The 1950s Baby: Care and Schedule for Two-Month-Old

The 1950s Baby: Care & Schedule for Baby Two Months Old

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The 1950s Baby: Care and Schedule for Two-Month-Old

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Baby #8 is two months old already (heavens above, how time flies)! As we move through his first couple of years, I will continue posting about vintage baby care and schedules. For now, his schedule shifts a little bit each month. I have scooched him to a 4-hour feeding schedule, and next, we will be dropping the 2 am feeding. Anyway, here is how I use real 1950s Baby advice for care and schedule for a two-month-old.

Vintage Care Of The 2-Month-Old

The Better Homes and Gardens Baby Book (affiliate link) says that a 2-month-old is beginning to be awake longer, hold his head up, and try to look toward light and sound. It also says that your baby should be between 2 and 4 pounds over his birth weight.

Feeding

At this point, your baby should be taking 5 FULL milk feedings. The book talks about dropping the 2 am feeding, and notes that if your baby isn’t ready to drop it, he isn’t getting enough during the day. (I usually increase pumping (affiliate link) at 2 months to make sure that I am keeping up my milk supply.) The schedule says to drop the 2 am feeding around 6-7 weeks, so at this point, the baby is being fed at 6 am, 10 am, 2 pm, 6 pm, and 10 pm.

Hygiene

The book also says that at this point, you can switch from sponge baths to tub baths, if you haven’t already. Wash his hair three times a week. Treat cradle cap with oil every night. (Affiliate links)

It also discusses bowel training. Apparently, some experts recommended waiting, but many mothers began training now. The case for starting early was that ever-so-1950s obsession with “regularity.” Quite honestly, I don’t potty-train at all until much later. But the book does suggest a marvelous method of potty-training which I do use!

The book recommends that the Baby take regular sunbaths in suitable weather. Starting at 2 minutes front and back a day, increase one more minute a day up to 20 minutes front and back. And shield his eyes. It also says don’t put him in the direct sun if the sun feels hot to you. But it does say that he should get his first sunburn sometime in the spring!

Sleep

In addition to the sleep training that happens with full feedings and a regular schedule, the book recommends teaching him to sleep on his face as soon as he can lift up his head. I don’t do this (also, it’s a risk for SIDS). I swaddle my babies until they start rolling over, so I put them down on their backs, swaddled for all their naps and quiet time.

Likewise, I don’t use sleeping bags until they aren’t in swaddles any more. But after that, I make seasonal sleeping bags so that they cannot kick their covers off.

Discipline

Fundamentally, discipline begins at birth. Discipline is simply training the child to live in the world as a part of society. Discipline is learning that he will be fed when he is hungry, and that bathtime comes at a certain time each day. It is also learning that he must take his cod-liver oil (affiliate link)and his orange juice (vintage vitamins!) every day.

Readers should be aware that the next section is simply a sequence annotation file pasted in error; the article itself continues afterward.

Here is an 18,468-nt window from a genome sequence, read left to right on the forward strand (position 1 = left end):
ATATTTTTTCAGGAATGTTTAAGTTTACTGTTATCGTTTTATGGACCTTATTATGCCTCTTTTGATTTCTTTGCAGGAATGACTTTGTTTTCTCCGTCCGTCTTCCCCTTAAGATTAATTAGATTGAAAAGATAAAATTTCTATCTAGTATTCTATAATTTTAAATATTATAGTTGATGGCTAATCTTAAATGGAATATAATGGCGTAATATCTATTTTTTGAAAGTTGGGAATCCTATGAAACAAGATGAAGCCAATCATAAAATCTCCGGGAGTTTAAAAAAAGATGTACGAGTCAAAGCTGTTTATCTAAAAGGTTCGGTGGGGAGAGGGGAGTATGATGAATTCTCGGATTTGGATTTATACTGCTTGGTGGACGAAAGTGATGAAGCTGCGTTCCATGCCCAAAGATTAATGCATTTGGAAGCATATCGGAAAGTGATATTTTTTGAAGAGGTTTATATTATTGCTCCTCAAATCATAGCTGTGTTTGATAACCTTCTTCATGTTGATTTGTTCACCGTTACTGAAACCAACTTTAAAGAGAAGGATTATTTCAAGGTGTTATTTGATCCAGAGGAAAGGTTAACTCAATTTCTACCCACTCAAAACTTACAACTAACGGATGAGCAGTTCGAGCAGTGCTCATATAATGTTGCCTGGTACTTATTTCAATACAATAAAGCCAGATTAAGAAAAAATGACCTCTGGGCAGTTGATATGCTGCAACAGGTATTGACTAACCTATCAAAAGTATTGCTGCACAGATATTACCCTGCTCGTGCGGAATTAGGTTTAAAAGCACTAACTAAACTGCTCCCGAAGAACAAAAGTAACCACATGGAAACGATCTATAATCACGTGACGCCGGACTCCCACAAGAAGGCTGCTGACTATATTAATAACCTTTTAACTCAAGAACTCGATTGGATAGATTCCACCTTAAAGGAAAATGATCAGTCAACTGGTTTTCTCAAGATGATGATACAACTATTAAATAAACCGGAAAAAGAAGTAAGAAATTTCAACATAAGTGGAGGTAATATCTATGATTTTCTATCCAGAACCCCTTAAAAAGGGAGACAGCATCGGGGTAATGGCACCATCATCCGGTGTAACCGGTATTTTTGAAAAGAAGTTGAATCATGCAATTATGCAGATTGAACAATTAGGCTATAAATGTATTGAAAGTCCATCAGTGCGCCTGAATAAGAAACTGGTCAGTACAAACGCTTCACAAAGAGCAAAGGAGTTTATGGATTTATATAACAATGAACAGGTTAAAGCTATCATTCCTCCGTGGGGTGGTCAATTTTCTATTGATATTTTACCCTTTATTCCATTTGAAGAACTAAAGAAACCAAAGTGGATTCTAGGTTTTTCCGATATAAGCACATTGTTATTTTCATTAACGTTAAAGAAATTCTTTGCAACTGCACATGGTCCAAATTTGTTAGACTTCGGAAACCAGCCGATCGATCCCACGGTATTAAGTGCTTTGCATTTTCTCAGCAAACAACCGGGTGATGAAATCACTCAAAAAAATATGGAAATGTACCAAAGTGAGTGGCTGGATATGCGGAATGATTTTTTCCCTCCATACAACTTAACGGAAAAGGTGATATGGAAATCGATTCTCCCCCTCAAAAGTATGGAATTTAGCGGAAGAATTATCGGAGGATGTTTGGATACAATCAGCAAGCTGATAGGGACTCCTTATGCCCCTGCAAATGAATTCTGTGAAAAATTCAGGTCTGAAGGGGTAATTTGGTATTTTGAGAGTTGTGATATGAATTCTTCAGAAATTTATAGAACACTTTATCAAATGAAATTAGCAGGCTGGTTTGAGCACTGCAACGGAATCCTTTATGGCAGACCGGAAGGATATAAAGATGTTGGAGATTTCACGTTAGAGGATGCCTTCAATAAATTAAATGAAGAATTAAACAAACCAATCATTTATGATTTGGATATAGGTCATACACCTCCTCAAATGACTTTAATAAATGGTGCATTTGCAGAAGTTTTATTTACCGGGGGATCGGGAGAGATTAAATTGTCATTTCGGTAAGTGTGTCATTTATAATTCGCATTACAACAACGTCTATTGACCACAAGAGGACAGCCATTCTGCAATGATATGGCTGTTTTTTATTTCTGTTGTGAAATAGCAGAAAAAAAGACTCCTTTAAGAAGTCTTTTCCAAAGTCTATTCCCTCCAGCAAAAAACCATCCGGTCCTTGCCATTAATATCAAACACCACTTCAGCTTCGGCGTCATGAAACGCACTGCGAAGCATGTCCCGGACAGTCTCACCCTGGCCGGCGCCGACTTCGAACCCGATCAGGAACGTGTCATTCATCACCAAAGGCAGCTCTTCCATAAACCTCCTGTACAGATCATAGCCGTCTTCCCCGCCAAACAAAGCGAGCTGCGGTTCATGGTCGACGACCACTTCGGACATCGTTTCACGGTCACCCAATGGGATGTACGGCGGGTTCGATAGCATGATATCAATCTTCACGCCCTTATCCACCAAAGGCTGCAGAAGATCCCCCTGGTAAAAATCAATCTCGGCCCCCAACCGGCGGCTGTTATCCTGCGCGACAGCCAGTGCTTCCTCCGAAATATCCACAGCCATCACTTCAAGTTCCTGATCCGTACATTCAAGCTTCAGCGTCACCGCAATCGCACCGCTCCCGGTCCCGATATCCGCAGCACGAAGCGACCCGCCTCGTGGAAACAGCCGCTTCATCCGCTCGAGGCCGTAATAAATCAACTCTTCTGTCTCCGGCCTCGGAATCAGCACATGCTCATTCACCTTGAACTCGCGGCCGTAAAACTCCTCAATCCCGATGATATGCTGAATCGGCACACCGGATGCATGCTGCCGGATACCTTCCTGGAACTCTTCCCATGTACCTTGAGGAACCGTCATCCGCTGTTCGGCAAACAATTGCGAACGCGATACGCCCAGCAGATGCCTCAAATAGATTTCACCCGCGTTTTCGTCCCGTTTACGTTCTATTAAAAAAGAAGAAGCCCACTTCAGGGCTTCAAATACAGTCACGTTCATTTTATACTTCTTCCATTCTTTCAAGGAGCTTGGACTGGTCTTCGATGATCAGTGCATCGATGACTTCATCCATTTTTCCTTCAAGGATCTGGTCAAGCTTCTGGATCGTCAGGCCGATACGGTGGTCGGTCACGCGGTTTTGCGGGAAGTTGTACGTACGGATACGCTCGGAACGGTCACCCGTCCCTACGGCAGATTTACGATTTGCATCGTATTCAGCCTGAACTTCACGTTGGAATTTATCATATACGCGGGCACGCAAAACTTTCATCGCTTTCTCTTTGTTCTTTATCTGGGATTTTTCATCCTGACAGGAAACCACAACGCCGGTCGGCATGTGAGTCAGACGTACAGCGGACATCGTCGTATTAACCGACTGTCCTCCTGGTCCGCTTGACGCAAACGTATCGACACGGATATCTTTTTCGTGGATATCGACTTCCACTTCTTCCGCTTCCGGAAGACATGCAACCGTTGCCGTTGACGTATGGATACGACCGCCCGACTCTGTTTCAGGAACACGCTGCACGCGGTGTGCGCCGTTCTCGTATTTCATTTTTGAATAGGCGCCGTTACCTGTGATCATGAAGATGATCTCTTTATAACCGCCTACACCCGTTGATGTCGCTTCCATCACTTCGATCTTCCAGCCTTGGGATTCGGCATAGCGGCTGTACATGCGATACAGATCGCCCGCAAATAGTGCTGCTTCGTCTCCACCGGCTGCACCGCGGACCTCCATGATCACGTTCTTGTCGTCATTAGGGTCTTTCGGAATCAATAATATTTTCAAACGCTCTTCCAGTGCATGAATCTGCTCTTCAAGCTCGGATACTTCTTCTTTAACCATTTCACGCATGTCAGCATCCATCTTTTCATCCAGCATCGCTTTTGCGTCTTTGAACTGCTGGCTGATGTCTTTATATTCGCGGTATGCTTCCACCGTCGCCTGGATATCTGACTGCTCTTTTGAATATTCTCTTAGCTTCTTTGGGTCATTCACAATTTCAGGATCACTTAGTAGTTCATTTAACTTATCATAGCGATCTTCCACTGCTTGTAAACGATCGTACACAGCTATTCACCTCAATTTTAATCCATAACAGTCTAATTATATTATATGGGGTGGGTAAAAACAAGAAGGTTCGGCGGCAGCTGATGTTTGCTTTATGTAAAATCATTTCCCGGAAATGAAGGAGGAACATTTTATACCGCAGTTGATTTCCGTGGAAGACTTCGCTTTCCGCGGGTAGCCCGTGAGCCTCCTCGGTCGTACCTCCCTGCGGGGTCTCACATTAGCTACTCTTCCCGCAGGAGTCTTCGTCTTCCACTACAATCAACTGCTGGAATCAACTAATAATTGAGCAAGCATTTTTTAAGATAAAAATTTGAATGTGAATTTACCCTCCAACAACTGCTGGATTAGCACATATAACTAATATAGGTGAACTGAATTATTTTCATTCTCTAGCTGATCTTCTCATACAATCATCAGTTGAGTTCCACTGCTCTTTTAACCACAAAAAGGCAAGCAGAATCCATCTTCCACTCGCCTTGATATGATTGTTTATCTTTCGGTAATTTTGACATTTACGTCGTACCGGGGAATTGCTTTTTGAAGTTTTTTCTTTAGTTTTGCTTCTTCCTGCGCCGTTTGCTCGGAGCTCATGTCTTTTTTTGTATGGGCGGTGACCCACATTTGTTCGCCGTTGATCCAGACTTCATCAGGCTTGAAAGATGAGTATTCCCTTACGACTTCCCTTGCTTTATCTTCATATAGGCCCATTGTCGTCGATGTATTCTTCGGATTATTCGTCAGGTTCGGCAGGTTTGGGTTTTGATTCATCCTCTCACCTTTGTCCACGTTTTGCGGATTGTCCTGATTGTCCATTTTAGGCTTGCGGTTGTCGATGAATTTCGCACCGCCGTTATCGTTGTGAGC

Adhering to your routine and giving him your attention and loving care when he needs it is all the discipline that he needs at this age. He is learning that all of his needs are met in this strange new world and that he is loved. Consistency is the most important part of discipline. 

The book also reminds us that our babies are unlike anyone else’s babies, and although most of the suggestions will work, some must be altered for our unique homes, families, and babies. Fit the schedule to Baby’s eating and sleeping habits and the family’s usual hours.

Also, the book suggests that you don’t take him away from home (except to the doctor) before the third month. Give him 3 months of regularity and quiet to grow on.

A REAL Vintage Schedule for Baby Two Months Old

This schedule contains affiliate links.

  • 6:00 a.m. to 7:00 a.m. Feeding. Afterward, Baby may lie in his bassinet in the living room and may or may not nap.
  • 9:00 a.m. Wheel into the bedroom for a short nap.
  • 9:30 a.m. Vitamin D concentrate or 1 teaspoon fish-liver oil as prescribed. Two to three ounces of orange juice.
  • 10:00 a.m. Bath, followed by feeding.
  • 10:30 a.m. Sunbath on the porch or before an open window. Then Baby sleeps, either on the porch or indoors, depending on the weather.
  • 1:30 p.m. to 2:00 p.m. Feeding. Baby will probably nap after this.
  • 4:00 p.m. Outdoors on the porch, in the bassinet, or in the buggy.
  • 5:00 p.m. Exercise on the big bed.
  • 5:30 p.m. Baby can be held or carried about the house.
  • 6:00 p.m. Feeding, followed by bed.
  • 10:00 p.m. Feeding

Baby sleeps less as he gets older. This is to be expected. But opportunity should be given a baby of this age to get a nap before his bath, after the 10 o’clock feeding, and after the early afternoon feeding.

Caring for YOUR 2-Month-Old

Caring for a new baby is hard. It’s even harder when you have more than one child (there have NOT been 3 months of quiet at my house!) or baby blues. A schedule is the biggest help in being able to be a housewife, a mother, a wife, and still be YOU. And you don’t have to stick to a schedule like glue. If you get to the end of the scheduled time, move on to the next thing. Nothing will ever be perfect, but you’ll come back to it tomorrow and start again. Eventually, you’ll be able to accomplish all the things in your schedule, on time. Then, you’ll start wondering exactly WHEN you became so good at this!

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Vintage 2-month-Old Baby and Mother: A Real 1950s Schedule for a Baby